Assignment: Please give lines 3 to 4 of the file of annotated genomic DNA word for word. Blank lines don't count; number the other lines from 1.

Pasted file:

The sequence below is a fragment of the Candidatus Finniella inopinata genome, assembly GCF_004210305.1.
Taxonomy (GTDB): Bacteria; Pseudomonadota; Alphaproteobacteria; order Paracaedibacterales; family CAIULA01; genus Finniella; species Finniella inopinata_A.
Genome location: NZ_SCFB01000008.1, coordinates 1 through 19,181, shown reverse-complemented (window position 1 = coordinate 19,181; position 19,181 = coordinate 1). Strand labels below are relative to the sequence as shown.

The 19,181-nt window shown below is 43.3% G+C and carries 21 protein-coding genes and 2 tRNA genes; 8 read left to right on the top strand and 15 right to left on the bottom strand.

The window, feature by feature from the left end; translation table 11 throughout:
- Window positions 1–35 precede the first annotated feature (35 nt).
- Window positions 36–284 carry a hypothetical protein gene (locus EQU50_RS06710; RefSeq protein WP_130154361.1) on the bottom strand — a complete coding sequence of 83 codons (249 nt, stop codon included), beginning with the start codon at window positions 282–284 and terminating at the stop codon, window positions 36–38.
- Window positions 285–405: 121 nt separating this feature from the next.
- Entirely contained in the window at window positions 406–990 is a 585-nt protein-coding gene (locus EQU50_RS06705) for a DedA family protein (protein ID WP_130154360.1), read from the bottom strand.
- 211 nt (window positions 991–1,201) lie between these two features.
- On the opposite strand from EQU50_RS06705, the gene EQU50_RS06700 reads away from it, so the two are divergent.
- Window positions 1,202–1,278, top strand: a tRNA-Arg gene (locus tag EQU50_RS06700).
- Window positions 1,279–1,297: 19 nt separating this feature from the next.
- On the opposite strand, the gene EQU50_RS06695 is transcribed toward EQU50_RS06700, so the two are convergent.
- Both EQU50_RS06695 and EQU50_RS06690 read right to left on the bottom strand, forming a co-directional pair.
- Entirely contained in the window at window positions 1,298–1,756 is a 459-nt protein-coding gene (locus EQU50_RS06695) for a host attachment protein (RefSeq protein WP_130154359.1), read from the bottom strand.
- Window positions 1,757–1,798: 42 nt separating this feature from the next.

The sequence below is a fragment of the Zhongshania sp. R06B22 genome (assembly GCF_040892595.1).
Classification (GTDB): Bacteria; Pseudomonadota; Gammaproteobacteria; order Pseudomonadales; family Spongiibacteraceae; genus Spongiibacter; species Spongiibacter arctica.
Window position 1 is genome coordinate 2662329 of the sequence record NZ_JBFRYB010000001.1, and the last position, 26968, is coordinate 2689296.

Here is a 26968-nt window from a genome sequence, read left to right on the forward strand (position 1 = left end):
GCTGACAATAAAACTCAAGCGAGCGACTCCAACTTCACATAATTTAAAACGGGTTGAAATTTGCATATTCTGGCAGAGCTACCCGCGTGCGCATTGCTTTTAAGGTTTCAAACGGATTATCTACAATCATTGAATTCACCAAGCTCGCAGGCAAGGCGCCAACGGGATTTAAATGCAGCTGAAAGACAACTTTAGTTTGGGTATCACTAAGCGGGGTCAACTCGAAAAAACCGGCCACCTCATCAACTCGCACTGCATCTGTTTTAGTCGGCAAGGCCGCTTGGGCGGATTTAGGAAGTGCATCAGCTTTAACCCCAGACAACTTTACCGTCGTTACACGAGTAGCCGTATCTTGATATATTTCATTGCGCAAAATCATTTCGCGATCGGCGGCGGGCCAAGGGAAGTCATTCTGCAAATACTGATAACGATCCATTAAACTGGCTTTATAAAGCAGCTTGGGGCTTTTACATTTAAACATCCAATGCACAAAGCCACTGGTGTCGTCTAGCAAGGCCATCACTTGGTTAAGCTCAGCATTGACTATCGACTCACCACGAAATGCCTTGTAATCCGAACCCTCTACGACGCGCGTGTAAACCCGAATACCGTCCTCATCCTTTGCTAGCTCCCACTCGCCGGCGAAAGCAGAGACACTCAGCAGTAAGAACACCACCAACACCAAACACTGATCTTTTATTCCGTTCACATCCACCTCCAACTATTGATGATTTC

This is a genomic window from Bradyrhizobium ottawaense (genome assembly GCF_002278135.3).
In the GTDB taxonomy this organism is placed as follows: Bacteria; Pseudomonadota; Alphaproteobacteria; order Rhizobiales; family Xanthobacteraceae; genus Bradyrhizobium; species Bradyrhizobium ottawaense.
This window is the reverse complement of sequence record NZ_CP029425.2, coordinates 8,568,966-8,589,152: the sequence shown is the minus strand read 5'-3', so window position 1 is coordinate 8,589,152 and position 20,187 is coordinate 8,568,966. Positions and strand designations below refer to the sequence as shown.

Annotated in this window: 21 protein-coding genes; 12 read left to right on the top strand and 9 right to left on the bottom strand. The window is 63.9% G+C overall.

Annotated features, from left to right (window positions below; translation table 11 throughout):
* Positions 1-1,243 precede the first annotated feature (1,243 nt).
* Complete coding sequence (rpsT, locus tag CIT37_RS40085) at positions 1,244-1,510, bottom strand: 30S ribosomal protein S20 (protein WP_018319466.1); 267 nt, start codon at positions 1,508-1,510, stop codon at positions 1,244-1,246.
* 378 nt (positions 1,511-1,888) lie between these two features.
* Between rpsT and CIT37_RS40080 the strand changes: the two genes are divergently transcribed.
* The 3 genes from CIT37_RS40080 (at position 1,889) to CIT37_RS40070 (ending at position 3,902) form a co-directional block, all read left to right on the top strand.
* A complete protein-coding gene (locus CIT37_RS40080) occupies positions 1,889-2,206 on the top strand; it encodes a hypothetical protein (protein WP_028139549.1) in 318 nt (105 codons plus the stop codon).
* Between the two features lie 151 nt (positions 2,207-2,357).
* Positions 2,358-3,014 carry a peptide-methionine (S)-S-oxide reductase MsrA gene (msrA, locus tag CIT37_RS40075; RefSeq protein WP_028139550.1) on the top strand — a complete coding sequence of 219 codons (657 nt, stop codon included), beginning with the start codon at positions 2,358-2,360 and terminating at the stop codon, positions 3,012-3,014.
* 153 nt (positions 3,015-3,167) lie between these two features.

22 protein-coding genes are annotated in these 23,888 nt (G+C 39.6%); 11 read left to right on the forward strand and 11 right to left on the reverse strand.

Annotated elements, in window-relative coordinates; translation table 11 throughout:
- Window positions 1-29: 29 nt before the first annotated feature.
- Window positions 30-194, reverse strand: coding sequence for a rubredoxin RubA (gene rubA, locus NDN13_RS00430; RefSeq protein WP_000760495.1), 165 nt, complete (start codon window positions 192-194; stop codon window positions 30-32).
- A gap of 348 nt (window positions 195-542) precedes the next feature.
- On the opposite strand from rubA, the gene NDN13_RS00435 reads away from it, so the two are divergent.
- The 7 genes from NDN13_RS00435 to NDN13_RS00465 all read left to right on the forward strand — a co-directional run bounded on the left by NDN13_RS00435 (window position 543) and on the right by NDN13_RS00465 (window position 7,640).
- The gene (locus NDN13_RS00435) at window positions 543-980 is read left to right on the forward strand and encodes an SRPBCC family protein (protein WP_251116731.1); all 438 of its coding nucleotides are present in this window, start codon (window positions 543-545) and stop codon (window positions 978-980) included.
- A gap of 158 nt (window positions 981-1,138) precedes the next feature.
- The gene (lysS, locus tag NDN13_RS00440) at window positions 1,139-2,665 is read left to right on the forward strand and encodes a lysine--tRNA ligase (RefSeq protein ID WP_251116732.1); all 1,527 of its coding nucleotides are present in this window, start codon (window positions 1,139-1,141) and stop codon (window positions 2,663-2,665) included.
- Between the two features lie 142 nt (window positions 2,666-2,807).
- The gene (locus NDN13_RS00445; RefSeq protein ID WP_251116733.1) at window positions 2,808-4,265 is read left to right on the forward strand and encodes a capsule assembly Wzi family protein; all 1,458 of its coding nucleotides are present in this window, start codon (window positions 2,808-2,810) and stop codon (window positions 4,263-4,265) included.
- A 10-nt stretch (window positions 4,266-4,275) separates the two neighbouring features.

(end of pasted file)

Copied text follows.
Genome location: NZ_SCFB01000008.1, coordinates 1 through 19,181, shown reverse-complemented (window position 1 = coordinate 19,181; position 19,181 = coordinate 1). Strand labels below are relative to the sequence as shown.

The 19,181-nt window shown below is 43.3% G+C and carries 21 protein-coding genes and 2 tRNA genes; 8 read left to right on the top strand and 15 right to left on the bottom strand.